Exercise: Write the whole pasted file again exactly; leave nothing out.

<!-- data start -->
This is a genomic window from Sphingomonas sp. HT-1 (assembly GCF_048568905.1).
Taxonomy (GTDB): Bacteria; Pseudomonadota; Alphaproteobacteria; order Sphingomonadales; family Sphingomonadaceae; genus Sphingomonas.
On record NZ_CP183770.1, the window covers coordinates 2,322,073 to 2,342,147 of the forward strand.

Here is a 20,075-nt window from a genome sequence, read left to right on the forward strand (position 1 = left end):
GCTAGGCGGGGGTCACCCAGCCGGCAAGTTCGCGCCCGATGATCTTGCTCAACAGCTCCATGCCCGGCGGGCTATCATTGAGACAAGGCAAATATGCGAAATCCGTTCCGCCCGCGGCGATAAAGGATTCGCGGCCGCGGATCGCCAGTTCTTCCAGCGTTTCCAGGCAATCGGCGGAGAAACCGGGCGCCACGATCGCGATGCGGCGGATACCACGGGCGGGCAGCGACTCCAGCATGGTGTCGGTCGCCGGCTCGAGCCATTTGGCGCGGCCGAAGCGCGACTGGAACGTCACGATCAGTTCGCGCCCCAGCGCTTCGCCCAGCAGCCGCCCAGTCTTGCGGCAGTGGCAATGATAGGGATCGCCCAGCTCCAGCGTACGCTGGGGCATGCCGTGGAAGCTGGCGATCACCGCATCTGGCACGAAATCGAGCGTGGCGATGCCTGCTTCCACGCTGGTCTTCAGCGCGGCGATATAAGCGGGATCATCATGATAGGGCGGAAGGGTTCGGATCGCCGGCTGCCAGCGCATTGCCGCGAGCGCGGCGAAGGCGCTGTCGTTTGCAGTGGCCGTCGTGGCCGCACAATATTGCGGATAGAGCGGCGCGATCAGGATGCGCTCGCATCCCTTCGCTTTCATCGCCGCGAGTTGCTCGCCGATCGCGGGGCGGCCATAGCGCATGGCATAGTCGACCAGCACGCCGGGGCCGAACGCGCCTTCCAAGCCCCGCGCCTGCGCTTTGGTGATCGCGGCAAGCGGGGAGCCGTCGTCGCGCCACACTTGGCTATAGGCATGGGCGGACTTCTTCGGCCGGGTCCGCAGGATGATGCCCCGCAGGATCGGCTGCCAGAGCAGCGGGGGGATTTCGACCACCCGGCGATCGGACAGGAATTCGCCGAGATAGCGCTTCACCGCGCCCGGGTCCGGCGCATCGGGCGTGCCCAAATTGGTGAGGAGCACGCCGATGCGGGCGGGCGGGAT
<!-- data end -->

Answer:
This is a genomic window from Sphingomonas sp. HT-1 (assembly GCF_048568905.1).
Taxonomy (GTDB): Bacteria; Pseudomonadota; Alphaproteobacteria; order Sphingomonadales; family Sphingomonadaceae; genus Sphingomonas.
On record NZ_CP183770.1, the window covers coordinates 2,322,073 to 2,342,147 of the forward strand.

Here is a 20,075-nt window from a genome sequence, read left to right on the forward strand (position 1 = left end):
GCTAGGCGGGGGTCACCCAGCCGGCAAGTTCGCGCCCGATGATCTTGCTCAACAGCTCCATGCCCGGCGGGCTATCATTGAGACAAGGCAAATATGCGAAATCCGTTCCGCCCGCGGCGATAAAGGATTCGCGGCCGCGGATCGCCAGTTCTTCCAGCGTTTCCAGGCAATCGGCGGAGAAACCGGGCGCCACGATCGCGATGCGGCGGATACCACGGGCGGGCAGCGACTCCAGCATGGTGTCGGTCGCCGGCTCGAGCCATTTGGCGCGGCCGAAGCGCGACTGGAACGTCACGATCAGTTCGCGCCCCAGCGCTTCGCCCAGCAGCCGCCCAGTCTTGCGGCAGTGGCAATGATAGGGATCGCCCAGCTCCAGCGTACGCTGGGGCATGCCGTGGAAGCTGGCGATCACCGCATCTGGCACGAAATCGAGCGTGGCGATGCCTGCTTCCACGCTGGTCTTCAGCGCGGCGATATAAGCGGGATCATCATGATAGGGCGGAAGGGTTCGGATCGCCGGCTGCCAGCGCATTGCCGCGAGCGCGGCGAAGGCGCTGTCGTTTGCAGTGGCCGTCGTGGCCGCACAATATTGCGGATAGAGCGGCGCGATCAGGATGCGCTCGCATCCCTTCGCTTTCATCGCCGCGAGTTGCTCGCCGATCGCGGGGCGGCCATAGCGCATGGCATAGTCGACCAGCACGCCGGGGCCGAACGCGCCTTCCAAGCCCCGCGCCTGCGCTTTGGTGATCGCGGCAAGCGGGGAGCCGTCGTCGCGCCACACTTGGCTATAGGCATGGGCGGACTTCTTCGGCCGGGTCCGCAGGATGATGCCCCGCAGGATCGGCTGCCAGAGCAGCGGGGGGATTTCGACCACCCGGCGATCGGACAGGAATTCGCCGAGATAGCGCTTCACCGCGCCCGGGTCCGGCGCATCGGGCGTGCCCAAATTGGTGAGGAGCACGCCGATGCGGGCGGGCGGGAT